Among advances at the new hospital are an automated storage and distribution system for pharmaceuticals and a pneumatic tube system to deliver laboratory samples.
Dr Patrizia Grementieri, Project Manager at the new hospital, said: ‘One of our top priorities is to supply patients with appropriate drugs, safely and efficiently. The Pillpick system lets us reduce errors remarkably when issuing drugs. The new drug management solution also saves costs and time compared with manual medication selection and distribution.’
As well as the Swisslog Pillpick system - used for patient/individual medication selection, supporting pharmacy staff in their dispensing and care personnel in administering the correct doses to each patient - the hospital has installed two Boxpicker units in its pharmacy, and a medicine cabinet with password-protected access in the emergency ward.
A pneumatic tube system (compressed air), also being installed by Swisslog, based in Buchs/Aarau, Switzerland, will transport test tube samples from the emergency department to the lab, alleviating the need for manual transportation.
The Pillpick system packs individual tablets, suppositories, phials, disposable syringes and other medications into small plastic bags. Depending on the chosen method of drug therapy, the system picks all medications to be administered to the individual patient on a given day. Tied on plastic rings these drugs are then delivered to the right wards in transport carts. About 70% of all the drugs supplied by the pharmacy to in-patients can be handled in unit doses by Pillpick, which marks the bags with barcodes and assigns them to each patient. The system also manages the return of drugs not administered by the hospital pharmacy.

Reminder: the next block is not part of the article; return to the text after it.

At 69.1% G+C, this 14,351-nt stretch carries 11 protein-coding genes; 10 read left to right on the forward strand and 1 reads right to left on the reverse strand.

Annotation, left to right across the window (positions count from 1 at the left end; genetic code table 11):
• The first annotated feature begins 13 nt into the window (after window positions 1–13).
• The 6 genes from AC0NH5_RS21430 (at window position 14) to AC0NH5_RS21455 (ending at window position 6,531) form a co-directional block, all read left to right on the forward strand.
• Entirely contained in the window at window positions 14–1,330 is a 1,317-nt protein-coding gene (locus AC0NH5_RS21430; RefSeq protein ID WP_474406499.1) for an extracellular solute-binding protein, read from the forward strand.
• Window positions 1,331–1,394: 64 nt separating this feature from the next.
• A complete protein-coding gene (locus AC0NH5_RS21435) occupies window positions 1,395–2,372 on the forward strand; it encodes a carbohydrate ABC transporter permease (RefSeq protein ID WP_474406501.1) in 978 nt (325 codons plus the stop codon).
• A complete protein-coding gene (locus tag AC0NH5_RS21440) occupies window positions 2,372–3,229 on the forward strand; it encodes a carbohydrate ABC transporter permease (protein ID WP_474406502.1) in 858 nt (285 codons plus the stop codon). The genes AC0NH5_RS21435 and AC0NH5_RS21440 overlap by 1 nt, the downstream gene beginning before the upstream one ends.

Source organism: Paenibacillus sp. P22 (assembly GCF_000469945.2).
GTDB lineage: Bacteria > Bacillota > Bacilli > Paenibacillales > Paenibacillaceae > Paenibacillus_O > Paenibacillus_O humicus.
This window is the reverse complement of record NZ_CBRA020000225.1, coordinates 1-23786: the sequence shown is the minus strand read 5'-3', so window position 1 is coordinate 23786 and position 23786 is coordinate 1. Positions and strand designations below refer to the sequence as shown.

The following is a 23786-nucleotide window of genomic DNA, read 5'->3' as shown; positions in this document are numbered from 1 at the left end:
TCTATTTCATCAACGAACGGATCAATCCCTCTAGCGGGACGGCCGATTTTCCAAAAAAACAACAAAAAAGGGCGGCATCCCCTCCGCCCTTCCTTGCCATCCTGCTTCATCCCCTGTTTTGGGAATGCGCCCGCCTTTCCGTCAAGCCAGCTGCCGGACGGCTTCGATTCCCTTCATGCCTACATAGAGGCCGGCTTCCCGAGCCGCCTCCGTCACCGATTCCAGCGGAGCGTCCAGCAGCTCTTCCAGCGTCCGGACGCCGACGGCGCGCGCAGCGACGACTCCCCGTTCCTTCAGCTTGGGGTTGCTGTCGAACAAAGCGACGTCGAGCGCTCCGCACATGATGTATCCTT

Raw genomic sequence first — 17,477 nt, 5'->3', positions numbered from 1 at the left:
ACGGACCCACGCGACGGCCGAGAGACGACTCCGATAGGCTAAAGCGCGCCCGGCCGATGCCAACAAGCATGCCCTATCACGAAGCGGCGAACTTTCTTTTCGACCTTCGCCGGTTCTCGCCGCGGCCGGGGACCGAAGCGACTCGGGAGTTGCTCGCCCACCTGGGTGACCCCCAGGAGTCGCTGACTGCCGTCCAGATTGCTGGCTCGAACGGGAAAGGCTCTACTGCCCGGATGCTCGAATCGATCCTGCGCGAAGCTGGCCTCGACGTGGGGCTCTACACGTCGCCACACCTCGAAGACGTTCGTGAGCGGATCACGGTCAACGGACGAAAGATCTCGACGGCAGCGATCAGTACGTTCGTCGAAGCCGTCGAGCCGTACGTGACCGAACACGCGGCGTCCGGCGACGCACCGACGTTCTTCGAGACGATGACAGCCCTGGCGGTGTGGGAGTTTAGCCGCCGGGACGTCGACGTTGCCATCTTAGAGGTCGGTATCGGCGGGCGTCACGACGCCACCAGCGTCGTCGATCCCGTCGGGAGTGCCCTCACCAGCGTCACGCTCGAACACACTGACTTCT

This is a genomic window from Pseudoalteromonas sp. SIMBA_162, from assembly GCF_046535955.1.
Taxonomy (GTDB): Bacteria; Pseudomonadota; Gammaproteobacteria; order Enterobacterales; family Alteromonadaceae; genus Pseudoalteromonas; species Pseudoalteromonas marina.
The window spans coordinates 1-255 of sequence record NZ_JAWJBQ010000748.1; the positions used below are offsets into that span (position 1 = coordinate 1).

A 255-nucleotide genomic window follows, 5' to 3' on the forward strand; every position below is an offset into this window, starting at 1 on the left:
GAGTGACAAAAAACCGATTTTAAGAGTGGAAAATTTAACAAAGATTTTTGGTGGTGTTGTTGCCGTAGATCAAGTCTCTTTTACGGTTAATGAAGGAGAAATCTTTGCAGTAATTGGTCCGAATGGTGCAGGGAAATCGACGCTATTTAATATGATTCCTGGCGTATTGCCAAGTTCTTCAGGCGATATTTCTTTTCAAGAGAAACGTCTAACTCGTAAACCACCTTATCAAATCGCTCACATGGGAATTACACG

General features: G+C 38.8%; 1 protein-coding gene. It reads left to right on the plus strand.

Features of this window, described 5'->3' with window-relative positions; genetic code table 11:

Boxpickers - With these space-saving, automated cabinets, drugs that cannot be packaged in unit dose, e.g. multi-dose and large volumes can be handled and dispensed easier and better, Swisslog pointed out. ‘For secure storage of drugs that must be available at short notice in the emergency ward, the hospital management in ForlÏ decided to use Medihive, our medicine cabinet that can only be opened by doctors and care personnel subject to prior identification. Access is granted only for one specific drawer. The metal slot is unlocked automatically, so that the operator can take out the medication requested. Through centralised storage and standardised processes Medihive helps to prevent dispensing expired drugs.’
In the next few months this wholly automated drugs system will be fully operational.